Mother Nature reminded us last week that her power is great and her ability to wreak havoc is without limit. I don’t recall ever seeing such consistently heavy rain fall along with the winds, it certainly had its impact.
Thank you to all our emergency services personnel – paid and unpaid - who as always, did everything possible to ease the pain of those most affected. Our volunteers are simply remarkable.
Emergency relief numbers have now been set up by State and Federal authorities. For details please go to www.emergency.nsw.gov.au/nddassistance, www.humanservices.gov.au/customer/themes/help-in-an-emergency or call my office.
The ferocity of the weather last week causes me to think about life in a world where such events are more common. Debates about a changing climate and its causes aside, it is possible that in the decades ahead our weather patterns could dramatically change.
Many will say our weather patterns have constantly varied over time and that is true. But what if the variation becomes more pronounced? Last week’s events show that even in this 21st Century, despite all of our advanced technologies, there is little we can do when things become extraordinarily intense.
Now I’ve never been a rabid promoter of climate change action. But I have always believed in insurance. If we can do sensible things now in the hope of reducing the odds of trouble in the future we should. I don’t mean over-the-top things which impose too great a cost on our current generation, but sensible measures backed by science and pursued in partnership with the international community.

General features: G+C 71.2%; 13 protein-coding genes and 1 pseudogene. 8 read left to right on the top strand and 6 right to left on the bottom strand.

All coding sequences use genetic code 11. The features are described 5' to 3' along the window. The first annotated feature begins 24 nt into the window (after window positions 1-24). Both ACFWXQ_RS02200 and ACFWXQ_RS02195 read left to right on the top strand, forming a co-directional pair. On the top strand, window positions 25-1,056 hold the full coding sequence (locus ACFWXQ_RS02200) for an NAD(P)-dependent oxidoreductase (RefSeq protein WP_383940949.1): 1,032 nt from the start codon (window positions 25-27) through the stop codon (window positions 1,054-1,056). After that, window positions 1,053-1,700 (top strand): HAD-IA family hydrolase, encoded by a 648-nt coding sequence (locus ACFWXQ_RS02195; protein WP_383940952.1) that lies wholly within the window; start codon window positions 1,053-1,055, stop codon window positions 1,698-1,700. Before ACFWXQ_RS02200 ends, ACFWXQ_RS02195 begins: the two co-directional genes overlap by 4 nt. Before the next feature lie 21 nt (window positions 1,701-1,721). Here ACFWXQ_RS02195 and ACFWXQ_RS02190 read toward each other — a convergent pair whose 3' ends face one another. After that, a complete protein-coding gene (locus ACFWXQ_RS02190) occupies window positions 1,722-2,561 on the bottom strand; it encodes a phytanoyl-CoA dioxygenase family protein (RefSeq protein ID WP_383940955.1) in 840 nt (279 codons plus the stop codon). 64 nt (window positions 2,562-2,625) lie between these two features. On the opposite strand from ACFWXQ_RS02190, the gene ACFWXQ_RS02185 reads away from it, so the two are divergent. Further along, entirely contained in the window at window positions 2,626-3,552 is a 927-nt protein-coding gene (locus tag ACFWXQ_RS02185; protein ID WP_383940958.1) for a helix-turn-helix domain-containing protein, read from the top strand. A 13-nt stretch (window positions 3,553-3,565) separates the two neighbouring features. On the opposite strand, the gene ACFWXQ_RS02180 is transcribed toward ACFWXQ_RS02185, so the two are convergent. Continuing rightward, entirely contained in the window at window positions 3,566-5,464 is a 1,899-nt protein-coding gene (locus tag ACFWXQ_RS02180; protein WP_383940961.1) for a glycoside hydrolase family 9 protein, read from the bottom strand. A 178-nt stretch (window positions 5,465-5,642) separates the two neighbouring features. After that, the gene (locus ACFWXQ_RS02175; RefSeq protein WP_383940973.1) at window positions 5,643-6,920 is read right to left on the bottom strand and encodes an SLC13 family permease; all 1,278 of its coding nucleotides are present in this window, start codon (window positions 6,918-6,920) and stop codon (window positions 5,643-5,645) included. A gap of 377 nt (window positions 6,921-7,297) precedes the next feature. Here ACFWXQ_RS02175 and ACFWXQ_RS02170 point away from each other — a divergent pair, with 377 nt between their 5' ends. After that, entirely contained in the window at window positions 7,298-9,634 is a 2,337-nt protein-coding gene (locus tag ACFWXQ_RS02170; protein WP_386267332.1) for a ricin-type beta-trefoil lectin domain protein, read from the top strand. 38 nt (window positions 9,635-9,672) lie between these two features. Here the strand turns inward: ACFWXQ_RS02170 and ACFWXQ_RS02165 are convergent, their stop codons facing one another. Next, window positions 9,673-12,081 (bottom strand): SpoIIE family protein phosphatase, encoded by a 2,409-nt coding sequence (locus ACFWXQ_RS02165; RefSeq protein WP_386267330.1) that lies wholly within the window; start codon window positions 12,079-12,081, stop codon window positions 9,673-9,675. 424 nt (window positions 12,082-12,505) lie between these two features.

Not too many people would insure their homes if the annual premiums were half the value of their house. But we assess insurance as worthwhile when it makes economic sense. And of course, the more people you have in the insurance pool the cheaper the product becomes. Thankfully, almost every government in the world is taking the possible link between carbon emissions and climate variability seriously. We should continue to work with them. We can take the risk and not do so and it might turn out ok for our grandchildren. But then again it might not. The insurance policy is worth it.
What a solemn but wonderful occasion the Centenary of ANZAC was. As each year goes by more debate emerges about the Gallipoli campaign, the mistakes made, and the folly of attacks like that at the Nek.
But that debate misses the main point. Our people in uniform did what was asked of them despite the horror of the situation they faced and despite the odds. And they did it not for themselves but for their people. That’s what we remember and commemorate on ANZAC Day. Lest We Forget!
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